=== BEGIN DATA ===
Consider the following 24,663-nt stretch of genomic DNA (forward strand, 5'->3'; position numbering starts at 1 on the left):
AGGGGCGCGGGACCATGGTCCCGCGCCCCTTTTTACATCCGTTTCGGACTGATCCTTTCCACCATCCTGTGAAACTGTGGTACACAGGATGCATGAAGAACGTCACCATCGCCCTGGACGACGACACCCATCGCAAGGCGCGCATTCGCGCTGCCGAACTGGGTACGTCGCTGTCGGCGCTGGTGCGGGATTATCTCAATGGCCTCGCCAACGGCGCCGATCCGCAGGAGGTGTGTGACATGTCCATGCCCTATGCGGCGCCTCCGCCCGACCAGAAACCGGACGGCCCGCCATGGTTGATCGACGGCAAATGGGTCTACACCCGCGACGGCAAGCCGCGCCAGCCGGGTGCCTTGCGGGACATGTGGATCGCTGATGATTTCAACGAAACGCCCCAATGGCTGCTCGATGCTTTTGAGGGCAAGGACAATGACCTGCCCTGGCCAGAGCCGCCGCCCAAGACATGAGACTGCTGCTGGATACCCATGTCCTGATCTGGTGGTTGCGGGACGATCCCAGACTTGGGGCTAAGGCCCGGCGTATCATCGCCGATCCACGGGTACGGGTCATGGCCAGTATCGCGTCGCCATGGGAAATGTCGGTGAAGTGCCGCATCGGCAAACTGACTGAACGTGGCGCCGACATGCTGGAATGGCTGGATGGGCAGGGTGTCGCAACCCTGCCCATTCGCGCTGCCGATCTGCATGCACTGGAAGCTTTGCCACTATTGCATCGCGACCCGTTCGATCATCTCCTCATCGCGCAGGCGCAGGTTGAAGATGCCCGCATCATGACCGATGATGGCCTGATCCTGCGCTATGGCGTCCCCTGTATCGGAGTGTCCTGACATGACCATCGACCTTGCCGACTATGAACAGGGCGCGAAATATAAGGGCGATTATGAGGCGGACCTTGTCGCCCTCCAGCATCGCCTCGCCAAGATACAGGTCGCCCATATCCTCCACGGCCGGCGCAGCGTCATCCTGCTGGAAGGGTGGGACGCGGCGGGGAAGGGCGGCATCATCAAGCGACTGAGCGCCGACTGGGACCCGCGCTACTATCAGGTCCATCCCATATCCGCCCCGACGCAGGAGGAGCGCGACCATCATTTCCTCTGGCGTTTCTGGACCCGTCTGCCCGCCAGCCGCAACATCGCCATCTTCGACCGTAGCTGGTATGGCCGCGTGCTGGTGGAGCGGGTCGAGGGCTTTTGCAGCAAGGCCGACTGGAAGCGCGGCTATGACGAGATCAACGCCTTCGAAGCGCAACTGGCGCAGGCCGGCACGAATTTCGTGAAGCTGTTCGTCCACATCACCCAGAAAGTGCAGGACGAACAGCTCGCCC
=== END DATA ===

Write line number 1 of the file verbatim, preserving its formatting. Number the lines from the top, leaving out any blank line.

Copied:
Consider the following 24,663-nt stretch of genomic DNA (forward strand, 5'->3'; position numbering starts at 1 on the left):